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Top Story: Cleveland teens rehab abandoned homes (Video)
CMSD NEWS BUREAU
This summer, a group of CMSD high school students are trading in their backpacks and textbooks for tool belts and hard hats.
Sixteen teens from the Boys & Girls Clubs at East Tech High School and John Adams High School started work this month on a 10-week project called Building Great Futures. The students are rehabilitating two dilapidated homes in the Mount Pleasant neighborhood as part of an innovative program designed to train youths in the construction trades and provide hands-on experience during a paid, full-time job.
“I’m excited to learn something new and potentially work in this career as a construction worker or engineer,” said Reshaun Brown, a senior at John Adams.
Helping students gain skills for careers is at the heart of Building Great Futures, which is also sponsored by Greater Cleveland Habitat For Humanity, Youth Opportunities Unlimited and Cuyahoga County. An anonymous donor paid for all the materials needed to rehabilitate the houses and provided financial support for the Habitat staff.
The students have been preparing for the hands-on work since April, learning from construction professionals at Associated Builders and Contractors Inc. Each of them earned an Occupational Safety and Health Administration certification and built a toolbox.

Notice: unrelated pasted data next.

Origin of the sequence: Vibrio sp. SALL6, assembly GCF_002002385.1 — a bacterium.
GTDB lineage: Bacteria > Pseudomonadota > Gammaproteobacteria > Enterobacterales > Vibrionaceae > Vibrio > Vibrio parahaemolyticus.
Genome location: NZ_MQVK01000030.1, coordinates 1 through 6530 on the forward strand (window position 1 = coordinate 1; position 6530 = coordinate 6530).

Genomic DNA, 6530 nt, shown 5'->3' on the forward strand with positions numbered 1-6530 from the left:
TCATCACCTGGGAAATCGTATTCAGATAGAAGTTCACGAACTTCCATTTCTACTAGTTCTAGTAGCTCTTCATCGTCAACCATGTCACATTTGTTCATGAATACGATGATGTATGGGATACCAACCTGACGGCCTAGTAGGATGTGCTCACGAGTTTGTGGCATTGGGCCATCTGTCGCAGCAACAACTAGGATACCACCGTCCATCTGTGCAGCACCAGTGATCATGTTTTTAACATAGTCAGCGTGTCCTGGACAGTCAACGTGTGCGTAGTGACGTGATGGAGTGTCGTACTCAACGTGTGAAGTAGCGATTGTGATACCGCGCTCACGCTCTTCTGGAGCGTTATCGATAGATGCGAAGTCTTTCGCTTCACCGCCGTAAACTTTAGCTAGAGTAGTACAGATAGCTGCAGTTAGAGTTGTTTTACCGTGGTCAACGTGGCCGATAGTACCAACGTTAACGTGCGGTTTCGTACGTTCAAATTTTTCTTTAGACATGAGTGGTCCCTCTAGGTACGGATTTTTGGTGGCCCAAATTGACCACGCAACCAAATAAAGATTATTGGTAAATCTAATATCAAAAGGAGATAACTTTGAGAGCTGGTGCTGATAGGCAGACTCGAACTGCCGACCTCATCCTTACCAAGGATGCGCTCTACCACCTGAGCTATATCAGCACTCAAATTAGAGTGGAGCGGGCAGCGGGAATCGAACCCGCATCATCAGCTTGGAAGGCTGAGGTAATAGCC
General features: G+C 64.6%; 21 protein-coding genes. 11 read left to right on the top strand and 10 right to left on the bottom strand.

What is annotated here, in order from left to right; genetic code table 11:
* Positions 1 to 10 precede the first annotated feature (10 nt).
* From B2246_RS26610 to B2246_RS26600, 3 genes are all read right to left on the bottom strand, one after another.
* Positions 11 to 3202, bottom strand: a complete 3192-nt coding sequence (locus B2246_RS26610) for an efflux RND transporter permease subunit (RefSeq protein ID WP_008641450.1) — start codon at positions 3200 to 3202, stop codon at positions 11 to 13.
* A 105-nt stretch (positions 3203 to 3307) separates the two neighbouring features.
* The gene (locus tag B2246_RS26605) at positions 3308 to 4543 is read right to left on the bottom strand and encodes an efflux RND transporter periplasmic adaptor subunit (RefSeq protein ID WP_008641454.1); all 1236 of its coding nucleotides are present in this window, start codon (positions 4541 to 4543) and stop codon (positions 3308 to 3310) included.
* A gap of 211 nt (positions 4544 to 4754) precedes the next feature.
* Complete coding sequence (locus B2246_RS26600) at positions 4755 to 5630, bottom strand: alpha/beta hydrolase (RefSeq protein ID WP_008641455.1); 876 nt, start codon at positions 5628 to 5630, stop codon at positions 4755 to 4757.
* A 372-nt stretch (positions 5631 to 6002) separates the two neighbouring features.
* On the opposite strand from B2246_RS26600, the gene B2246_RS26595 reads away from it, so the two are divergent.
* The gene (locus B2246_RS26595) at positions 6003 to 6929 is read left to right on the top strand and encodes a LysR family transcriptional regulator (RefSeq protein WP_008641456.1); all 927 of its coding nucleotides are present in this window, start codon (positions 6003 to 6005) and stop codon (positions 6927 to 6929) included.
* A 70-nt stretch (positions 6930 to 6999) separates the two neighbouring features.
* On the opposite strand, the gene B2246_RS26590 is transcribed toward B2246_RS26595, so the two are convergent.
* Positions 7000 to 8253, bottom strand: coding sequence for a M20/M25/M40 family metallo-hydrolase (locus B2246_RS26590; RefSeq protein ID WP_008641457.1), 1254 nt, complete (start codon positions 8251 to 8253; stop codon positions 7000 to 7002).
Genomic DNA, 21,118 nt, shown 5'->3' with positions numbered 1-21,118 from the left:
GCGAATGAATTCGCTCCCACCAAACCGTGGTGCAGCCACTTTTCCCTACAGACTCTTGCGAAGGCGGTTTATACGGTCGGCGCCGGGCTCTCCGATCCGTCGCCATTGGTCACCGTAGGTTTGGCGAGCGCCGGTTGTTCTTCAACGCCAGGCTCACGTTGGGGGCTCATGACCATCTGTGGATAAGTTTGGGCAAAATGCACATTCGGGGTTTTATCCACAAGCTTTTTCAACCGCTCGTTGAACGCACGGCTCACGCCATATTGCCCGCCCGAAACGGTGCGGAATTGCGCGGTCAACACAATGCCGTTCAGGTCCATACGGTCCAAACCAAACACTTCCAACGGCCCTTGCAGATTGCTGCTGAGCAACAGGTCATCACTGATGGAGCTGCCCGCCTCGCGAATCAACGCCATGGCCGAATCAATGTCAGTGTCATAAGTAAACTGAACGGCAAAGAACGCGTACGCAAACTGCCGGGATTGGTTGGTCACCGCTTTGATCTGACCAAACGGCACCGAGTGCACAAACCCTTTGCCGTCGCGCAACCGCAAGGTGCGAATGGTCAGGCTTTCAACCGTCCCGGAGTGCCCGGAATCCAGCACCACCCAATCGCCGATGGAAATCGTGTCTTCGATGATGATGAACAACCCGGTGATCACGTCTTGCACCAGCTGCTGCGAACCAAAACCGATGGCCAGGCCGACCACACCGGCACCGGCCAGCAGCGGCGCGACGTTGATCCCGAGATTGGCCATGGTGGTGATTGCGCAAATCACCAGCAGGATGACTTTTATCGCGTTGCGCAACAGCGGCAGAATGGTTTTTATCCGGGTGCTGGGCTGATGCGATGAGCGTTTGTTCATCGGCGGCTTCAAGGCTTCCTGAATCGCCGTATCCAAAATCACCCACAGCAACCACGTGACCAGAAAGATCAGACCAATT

They also spent time with Tory Coats, director of career readiness at the Boys & Girls Clubs of Cleveland, working on job and life skills. Coats helped students set up bank accounts and will continue to meet with the students every Monday morning for lessons on leadership development, teamwork, time management and other skills for career success.
The hope is that the students will take what they learn in these sessions and immediately put it to practice on the job site.
“Not only will they get the information in the classroom sessions, but the hands-on, experiential learning opportunities will go a long way for these guys,” Coats said.
That hands-on work began on day one, right after the students were outfitted with fully stocked tool belts and safety boots donated by Home Depot. Supervisors from Habitat and the Boys & Girls Clubs split up the students into two groups and they got to work pulling out carpet, filling cracks in the walls and tearing down drywall.
East Tech Boys & Girls Club Director Richard Starr, a Cleveland native and CMSD graduate, said the jobs have the added benefit of keeping teens safe during the summer months in Cleveland.
“Studies have shown that when kids are not doing something productive or don’t have something to occupy their time, they’re more likely to get into violence or negative behavior,” Starr said.
Building Great Futures aims to be much more than a summer jobs for teens; it’s also about revitalizing an impoverished neighborhood and providing affordable housing for families. The two houses the students are working on are among eight that Habitat for Humanity will rehabilitate in the neighborhood this year. Habitat also will assist up to 100 residents with exterior home improvements.
One of the homes the teens are renovating will eventually be occupied by a student on the crew. Knowing that the vacant houses will become homes -- and symbols of hope -- for Cleveland families like that of his co-worker adds a layer of meaning to the work for East Tech senior Greg Elma.
“It feels good and it gives you extra motivation to do better if you know someone is actually going to live there,” Elma said.
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